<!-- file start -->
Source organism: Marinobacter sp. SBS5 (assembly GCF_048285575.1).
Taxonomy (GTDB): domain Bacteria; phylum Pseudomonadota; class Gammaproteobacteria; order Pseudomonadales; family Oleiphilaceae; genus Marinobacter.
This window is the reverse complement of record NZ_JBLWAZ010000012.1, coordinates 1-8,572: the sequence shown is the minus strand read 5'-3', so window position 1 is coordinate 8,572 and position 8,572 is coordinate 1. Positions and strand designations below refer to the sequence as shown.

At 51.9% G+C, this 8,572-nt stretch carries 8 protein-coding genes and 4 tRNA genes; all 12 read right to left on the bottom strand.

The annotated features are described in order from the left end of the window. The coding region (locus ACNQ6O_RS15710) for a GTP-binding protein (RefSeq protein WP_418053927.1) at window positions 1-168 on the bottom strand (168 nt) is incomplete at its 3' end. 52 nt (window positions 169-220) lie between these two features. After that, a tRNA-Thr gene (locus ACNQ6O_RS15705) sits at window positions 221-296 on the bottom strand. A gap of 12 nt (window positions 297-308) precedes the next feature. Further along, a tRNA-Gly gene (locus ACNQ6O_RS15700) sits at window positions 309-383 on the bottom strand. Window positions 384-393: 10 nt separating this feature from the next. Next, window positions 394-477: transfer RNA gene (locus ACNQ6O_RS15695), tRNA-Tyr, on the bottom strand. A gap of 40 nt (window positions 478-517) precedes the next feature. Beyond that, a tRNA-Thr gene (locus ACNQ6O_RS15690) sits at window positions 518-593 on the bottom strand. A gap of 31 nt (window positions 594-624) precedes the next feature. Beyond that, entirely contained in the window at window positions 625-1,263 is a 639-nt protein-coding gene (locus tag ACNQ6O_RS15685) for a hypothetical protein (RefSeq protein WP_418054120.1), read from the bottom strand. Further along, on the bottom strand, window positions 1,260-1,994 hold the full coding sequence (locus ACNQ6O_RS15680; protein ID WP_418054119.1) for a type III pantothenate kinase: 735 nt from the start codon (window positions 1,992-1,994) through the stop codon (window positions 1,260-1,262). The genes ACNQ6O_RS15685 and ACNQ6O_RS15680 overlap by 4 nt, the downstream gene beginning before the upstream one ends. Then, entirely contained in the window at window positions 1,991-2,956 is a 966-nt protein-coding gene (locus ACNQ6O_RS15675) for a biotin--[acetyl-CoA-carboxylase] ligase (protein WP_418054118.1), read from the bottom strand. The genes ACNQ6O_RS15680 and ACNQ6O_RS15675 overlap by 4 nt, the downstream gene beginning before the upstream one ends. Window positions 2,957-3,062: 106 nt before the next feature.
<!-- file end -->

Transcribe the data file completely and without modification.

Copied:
Source organism: Marinobacter sp. SBS5 (assembly GCF_048285575.1).
Taxonomy (GTDB): domain Bacteria; phylum Pseudomonadota; class Gammaproteobacteria; order Pseudomonadales; family Oleiphilaceae; genus Marinobacter.
This window is the reverse complement of record NZ_JBLWAZ010000012.1, coordinates 1-8,572: the sequence shown is the minus strand read 5'-3', so window position 1 is coordinate 8,572 and position 8,572 is coordinate 1. Positions and strand designations below refer to the sequence as shown.

At 51.9% G+C, this 8,572-nt stretch carries 8 protein-coding genes and 4 tRNA genes; all 12 read right to left on the bottom strand.

The annotated features are described in order from the left end of the window. The coding region (locus ACNQ6O_RS15710) for a GTP-binding protein (RefSeq protein WP_418053927.1) at window positions 1-168 on the bottom strand (168 nt) is incomplete at its 3' end. 52 nt (window positions 169-220) lie between these two features. After that, a tRNA-Thr gene (locus ACNQ6O_RS15705) sits at window positions 221-296 on the bottom strand. A gap of 12 nt (window positions 297-308) precedes the next feature. Further along, a tRNA-Gly gene (locus ACNQ6O_RS15700) sits at window positions 309-383 on the bottom strand. Window positions 384-393: 10 nt separating this feature from the next. Next, window positions 394-477: transfer RNA gene (locus ACNQ6O_RS15695), tRNA-Tyr, on the bottom strand. A gap of 40 nt (window positions 478-517) precedes the next feature. Beyond that, a tRNA-Thr gene (locus ACNQ6O_RS15690) sits at window positions 518-593 on the bottom strand. A gap of 31 nt (window positions 594-624) precedes the next feature. Beyond that, entirely contained in the window at window positions 625-1,263 is a 639-nt protein-coding gene (locus tag ACNQ6O_RS15685) for a hypothetical protein (RefSeq protein WP_418054120.1), read from the bottom strand. Further along, on the bottom strand, window positions 1,260-1,994 hold the full coding sequence (locus ACNQ6O_RS15680; protein ID WP_418054119.1) for a type III pantothenate kinase: 735 nt from the start codon (window positions 1,992-1,994) through the stop codon (window positions 1,260-1,262). The genes ACNQ6O_RS15685 and ACNQ6O_RS15680 overlap by 4 nt, the downstream gene beginning before the upstream one ends. Then, entirely contained in the window at window positions 1,991-2,956 is a 966-nt protein-coding gene (locus ACNQ6O_RS15675) for a biotin--[acetyl-CoA-carboxylase] ligase (protein WP_418054118.1), read from the bottom strand. The genes ACNQ6O_RS15680 and ACNQ6O_RS15675 overlap by 4 nt, the downstream gene beginning before the upstream one ends. Window positions 2,957-3,062: 106 nt before the next feature.